While you might not have noticed thanks to this week’s beautiful weather, summer is wrapping up. It’s time to say goodbye to that internship with your local member of Congress, that low-paying job at an ice cream shop, that humanitarian mission to Africa or whatever you did to pass the time while school was out. For all students returning to Ann Arbor — or at least those who are somehow still able to afford the University’s ridiculous tuition — it’s another semester of staying up all night writing research papers, furiously joining student groups, rushing, cramming and looking for work.
But whether this is your first semester in Ann Arbor or your last, we thought you could use a catch-up on what happened while you were away.
While you probably didn’t miss the football team’s huge win on Saturday, you might not know that the win was Rich Rodriguez’s first piece of good news all month. The Detroit Free Press accused Rodriguez and his staff of violating NCAA regulations by requiring his players to practice too long and too often. In response, the University did what it’s best at: launched an investigation. And if that weren’t enough bad news, Nexity Bank is suing Rodriguez for defaulting on a $3.6 million loan. But for now, Rodriguez can rest a little easier having delivered Wolverine fans the win they were craving.
And on the subject of cravings, University smokers beware: You have approximately 10 months to quit. As of July 2010, campus will become a smoke-free environment, both indoors and outdoors. No, you won’t get a ticket or a trip to jail if you do it — you’ll just be guilted into feeling really, really bad about it. The University claims the ban will cut down health care costs by making students and employees healthier. By this logic, maybe shutting down the residence hall cafeterias would be more appropriate.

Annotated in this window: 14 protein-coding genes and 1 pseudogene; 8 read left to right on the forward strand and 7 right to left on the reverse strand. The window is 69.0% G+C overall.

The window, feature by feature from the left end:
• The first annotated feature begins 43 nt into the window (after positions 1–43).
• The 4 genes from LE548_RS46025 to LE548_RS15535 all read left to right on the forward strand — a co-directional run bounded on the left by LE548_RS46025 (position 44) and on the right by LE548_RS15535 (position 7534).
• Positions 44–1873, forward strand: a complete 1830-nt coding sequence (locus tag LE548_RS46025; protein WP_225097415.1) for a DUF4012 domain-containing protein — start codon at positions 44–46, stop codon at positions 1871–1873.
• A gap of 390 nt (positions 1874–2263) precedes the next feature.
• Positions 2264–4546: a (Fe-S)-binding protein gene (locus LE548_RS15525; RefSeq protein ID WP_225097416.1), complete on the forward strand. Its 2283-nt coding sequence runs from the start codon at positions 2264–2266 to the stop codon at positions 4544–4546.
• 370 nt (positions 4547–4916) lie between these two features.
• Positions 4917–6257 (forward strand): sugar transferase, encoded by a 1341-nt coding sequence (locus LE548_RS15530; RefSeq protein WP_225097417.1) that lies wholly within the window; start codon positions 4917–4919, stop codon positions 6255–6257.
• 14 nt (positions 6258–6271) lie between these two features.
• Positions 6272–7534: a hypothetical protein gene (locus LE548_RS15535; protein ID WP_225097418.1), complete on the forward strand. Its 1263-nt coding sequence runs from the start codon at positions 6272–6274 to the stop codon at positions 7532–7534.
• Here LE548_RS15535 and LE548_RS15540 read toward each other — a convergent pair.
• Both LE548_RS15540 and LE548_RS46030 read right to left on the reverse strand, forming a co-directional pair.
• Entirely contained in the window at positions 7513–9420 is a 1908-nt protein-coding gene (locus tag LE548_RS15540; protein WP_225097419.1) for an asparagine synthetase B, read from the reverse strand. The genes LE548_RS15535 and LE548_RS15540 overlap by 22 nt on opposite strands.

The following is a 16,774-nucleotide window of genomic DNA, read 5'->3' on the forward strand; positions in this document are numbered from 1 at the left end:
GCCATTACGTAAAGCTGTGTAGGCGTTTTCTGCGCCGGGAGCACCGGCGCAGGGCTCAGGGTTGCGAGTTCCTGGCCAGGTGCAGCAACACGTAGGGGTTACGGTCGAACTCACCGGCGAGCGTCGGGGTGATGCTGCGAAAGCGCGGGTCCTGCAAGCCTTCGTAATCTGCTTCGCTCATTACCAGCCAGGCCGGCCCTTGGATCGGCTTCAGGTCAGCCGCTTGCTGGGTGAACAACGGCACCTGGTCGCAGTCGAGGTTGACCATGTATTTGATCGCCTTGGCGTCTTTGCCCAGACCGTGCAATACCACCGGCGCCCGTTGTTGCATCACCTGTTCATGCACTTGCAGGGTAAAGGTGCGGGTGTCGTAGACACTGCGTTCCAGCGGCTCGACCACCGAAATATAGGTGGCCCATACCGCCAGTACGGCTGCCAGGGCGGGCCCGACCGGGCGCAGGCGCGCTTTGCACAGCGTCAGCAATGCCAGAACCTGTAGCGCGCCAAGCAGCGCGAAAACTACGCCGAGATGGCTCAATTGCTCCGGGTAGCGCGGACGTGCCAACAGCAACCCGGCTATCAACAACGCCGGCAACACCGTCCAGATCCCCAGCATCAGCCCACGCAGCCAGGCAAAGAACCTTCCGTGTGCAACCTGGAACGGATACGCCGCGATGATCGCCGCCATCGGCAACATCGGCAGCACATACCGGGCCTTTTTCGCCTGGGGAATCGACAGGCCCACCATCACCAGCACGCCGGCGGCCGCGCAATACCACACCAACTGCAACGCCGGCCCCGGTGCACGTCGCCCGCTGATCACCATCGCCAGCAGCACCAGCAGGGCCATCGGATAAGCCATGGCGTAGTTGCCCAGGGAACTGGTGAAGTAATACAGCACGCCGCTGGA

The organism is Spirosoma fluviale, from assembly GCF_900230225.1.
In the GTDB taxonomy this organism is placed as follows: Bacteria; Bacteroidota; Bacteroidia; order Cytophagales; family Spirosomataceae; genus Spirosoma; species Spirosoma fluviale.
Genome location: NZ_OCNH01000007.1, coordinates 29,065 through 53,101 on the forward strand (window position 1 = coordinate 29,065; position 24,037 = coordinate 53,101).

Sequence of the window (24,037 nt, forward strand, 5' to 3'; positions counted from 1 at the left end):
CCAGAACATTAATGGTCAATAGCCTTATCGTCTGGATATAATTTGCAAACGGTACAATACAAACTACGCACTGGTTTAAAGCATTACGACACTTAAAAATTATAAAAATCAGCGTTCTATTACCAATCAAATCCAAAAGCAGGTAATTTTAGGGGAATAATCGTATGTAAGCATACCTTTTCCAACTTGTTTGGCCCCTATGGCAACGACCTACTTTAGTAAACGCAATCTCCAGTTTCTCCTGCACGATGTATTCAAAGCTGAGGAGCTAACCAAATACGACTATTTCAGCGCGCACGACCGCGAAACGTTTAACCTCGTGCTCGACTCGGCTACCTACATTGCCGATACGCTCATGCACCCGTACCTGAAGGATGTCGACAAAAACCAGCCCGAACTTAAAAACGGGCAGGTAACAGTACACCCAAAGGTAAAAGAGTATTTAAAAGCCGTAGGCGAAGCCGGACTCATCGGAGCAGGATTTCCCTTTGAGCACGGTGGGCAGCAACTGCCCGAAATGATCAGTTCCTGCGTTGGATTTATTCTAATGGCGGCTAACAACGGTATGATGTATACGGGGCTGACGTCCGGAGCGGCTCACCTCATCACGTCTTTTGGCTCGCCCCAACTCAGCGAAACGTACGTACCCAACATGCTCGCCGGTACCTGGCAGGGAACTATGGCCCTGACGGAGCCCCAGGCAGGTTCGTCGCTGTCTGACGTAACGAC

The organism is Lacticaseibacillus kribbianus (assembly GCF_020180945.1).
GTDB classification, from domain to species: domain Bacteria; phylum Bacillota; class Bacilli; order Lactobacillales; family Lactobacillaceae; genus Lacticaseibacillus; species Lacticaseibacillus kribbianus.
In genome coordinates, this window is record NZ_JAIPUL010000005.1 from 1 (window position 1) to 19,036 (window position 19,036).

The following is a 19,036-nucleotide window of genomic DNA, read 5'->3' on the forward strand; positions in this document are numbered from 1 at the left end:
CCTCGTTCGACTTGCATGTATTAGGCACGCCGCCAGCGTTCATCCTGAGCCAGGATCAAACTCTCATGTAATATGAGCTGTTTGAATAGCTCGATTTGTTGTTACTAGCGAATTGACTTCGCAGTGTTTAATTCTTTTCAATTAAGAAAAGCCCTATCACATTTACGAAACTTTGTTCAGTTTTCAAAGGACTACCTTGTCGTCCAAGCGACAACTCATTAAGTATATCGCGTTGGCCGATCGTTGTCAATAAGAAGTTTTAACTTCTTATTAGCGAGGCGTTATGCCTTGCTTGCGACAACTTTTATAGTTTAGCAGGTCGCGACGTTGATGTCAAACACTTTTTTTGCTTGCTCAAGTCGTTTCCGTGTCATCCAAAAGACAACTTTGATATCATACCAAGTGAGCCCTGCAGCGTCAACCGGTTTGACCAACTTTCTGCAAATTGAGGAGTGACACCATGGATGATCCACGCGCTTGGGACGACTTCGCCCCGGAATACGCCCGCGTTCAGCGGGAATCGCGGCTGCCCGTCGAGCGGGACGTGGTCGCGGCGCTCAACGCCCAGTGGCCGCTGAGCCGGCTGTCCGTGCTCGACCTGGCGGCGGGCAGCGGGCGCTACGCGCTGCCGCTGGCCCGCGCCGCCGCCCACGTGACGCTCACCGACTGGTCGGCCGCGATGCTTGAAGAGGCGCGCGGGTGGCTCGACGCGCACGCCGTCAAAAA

But one bad habit that the University can’t seem to quit is raising tuition year after year. This year was no different, with the Board of Regents passing yet another tuition hike of 5.6 percent for in-state students. What was a surprise, though, was the fact that two regents voted against the hike — the first such dissent in years. At this rate, we might see an end to the tuition hikes in only a few more (gulp) years.
But the Board of Regents wasn’t the only governing body experiencing some dissent. Across the country, “real” Americans are turning out en masse to public forums on health care to express their opposition to Congress and President Barack Obama’s health care plans. Common methods of expression have included shouting at legislators until they give up and hijacking the discussion to focus on the pressing issue of Obama’s citizenship. These birth certificate fanatics, despite having been shown irrefutable evidence to the contrary, hope to remove Obama from office by proving that he was never born in the United States (as if Joe Biden becoming president would actually end their complaining).
The economy still sucks. The war in Afghanistan is going worse than ever. Swine flu may or may not kill us all. But whatever happens, the Daily will be here to cover it. We would like you to be here with us. So write letters to the editor and submit viewpoints. Let us know what stories you care about and what you think of them. The Daily is your student newspaper, but we can only fulfill this role with your help and attention.